It was a few years ago. October 23, 2002. A day after the Booker Prize was awarded to Yann Martel for his seminal book Life of Pi, he was interviewed by London-based newspaper The Guardian. The headline read ‘Third time lucky’. There was a reason to it. His first two books had sunk without a trace. This time around though, his book had gone on to become a runaway hit—and not just that, he was now a celebrity, an award-winning writer, and some talk was doing the rounds that the book will be made into a movie.
It did happen 10 years later to much acclaim, including the Best Director award at the Oscars for Ang Lee. So much so, that Life of Pi is now attributed more to Lee’s finesse as a film maker than to Martel’s imagination as a writer. This is not to take away any credit from Lee. Because in the hands of a lesser film maker, a narrative as complex as Life of Pi may perhaps not have been so well adapted to screen.
I wonder what could possibly have gone through Martel’s mind though. After all, he was the man who thought up the story of a boy called Piscine Patel (Pi) and a tiger (Richard Parker) stranded for 227 days on a lifeboat in the Pacific Ocean. Some clues to how Martel thinks may lie in the interview I alluded to earlier. Something he said there got my attention. “Fanatics do not have faith—they have belief. With faith you let go. You trust. Whereas with belief you cling.”
“How very interesting!” I said to myself. And when I think about it, how true as well. It is indeed a thin line that separates a fanatic and those who have faith. I suspect that is why fanatics think it important that they tell everyone that they believe in an idea. They are wedded to the idea and want everyone around them to be wedded to it as well.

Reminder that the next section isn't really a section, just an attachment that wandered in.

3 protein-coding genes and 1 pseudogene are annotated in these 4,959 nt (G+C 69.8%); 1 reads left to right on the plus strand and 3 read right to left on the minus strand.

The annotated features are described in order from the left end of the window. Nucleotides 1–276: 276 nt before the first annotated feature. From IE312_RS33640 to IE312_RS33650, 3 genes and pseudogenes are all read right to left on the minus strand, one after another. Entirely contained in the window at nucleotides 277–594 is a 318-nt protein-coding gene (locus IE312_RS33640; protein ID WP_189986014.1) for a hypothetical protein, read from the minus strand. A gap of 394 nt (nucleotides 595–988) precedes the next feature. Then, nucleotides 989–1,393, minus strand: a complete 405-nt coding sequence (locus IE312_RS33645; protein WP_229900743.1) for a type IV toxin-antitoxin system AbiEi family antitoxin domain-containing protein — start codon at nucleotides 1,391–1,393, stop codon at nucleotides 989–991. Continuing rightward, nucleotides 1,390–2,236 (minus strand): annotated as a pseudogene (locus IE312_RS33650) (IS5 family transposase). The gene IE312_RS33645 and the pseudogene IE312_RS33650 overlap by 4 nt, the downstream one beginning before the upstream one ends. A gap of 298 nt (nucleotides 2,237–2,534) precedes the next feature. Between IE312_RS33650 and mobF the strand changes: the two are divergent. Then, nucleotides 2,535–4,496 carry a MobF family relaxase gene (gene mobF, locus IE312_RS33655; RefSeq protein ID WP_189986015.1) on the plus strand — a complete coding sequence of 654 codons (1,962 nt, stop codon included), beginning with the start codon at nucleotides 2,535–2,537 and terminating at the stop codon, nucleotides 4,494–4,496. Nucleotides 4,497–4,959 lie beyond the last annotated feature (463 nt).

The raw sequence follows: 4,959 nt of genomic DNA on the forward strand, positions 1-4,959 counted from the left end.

The second kind of people have faith in the power of their idea to evolve and outlast them. Not just that, they are comfortable with it. Perhaps, that is why they don’t think it pertinent to convince everyone around why theirs is the best way of life. They move on to other things.
Is it possible that Lee winning accolades for a movie created on the back of a book Martel wrote, did not leave the author fazed? Because by all accounts, after writing Life of Pi and receiving the accolades, Martel moved on. He continues to live the kind of life he likes and explore themes close to his heart.
He has since gone on to write two other books, Beatrice and Virgil and more recently The High Mountains of Portugal—both of which I think are greater accomplishments than Life of Pi. Critics may not agree with my assessment. In fact, some have gone on to rubbish Beatrice and Virgil as the “worst book of the decade”. But books, like art, are subjective assessments.
Be that as it may, Martel moving on to live the life of his choosing raises a few questions.
- How do some people cultivate a mind of their own?
- Why is it some people live miserably in the present and a delusionary future on the back of a glorious past?
- Is it because they haven’t learnt the art of letting go gracefully?
- Or is it because they refuse to acknowledge there are others more competent than they are to take over from them?